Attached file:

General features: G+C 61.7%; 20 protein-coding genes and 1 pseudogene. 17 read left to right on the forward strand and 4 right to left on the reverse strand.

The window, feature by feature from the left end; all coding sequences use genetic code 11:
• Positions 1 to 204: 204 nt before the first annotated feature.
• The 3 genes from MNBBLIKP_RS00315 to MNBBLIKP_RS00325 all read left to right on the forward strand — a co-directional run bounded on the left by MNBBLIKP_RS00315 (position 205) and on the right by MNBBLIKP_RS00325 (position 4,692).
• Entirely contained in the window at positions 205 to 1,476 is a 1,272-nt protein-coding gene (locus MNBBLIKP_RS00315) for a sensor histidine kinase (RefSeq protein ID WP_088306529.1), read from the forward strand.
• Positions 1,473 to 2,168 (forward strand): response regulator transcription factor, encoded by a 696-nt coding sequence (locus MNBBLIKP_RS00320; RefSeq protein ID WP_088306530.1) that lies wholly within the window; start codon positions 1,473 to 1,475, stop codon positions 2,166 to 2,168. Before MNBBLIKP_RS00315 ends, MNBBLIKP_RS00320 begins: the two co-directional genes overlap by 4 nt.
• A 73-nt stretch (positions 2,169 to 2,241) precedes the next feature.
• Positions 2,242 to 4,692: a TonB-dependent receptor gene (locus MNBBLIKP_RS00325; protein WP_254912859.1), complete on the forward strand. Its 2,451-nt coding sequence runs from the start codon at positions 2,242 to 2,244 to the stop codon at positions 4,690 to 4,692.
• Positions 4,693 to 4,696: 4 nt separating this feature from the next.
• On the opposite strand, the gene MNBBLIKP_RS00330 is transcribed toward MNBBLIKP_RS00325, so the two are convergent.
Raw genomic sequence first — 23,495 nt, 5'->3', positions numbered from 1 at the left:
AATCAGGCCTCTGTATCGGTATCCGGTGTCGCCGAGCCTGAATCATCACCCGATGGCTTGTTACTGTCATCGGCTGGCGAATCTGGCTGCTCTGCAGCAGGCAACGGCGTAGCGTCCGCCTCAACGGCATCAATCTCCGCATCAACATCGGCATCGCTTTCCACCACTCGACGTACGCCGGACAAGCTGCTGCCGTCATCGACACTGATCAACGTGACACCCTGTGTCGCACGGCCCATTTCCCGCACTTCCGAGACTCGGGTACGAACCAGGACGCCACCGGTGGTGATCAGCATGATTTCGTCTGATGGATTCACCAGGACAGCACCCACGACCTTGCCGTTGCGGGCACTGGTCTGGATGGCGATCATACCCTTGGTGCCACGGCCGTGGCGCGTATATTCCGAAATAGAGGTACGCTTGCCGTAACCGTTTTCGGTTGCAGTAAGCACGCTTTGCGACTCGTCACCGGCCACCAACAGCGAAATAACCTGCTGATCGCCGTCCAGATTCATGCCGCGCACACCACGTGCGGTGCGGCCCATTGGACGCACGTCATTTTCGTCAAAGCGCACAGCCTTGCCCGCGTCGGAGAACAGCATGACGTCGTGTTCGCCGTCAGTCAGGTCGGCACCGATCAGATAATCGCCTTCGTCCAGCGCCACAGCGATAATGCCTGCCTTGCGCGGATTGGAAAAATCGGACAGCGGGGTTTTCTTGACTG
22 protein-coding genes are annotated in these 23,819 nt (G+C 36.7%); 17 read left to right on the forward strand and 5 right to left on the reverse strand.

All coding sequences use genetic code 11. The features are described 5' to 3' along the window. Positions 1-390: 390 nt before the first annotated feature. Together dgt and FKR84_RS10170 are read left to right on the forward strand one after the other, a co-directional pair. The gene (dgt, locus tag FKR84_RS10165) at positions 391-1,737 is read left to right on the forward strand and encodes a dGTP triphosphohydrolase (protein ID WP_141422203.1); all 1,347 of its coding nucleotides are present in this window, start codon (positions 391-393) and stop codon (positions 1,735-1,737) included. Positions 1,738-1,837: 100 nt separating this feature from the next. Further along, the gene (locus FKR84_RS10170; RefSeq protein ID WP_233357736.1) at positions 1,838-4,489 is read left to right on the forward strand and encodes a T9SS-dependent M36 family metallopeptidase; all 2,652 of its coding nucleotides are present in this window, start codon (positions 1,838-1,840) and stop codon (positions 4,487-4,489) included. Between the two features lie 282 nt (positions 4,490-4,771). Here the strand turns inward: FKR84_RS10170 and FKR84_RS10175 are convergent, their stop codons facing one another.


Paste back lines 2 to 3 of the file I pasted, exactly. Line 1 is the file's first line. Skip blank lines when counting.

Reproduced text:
The window, feature by feature from the left end; all coding sequences use genetic code 11:
• Positions 1 to 204: 204 nt before the first annotated feature.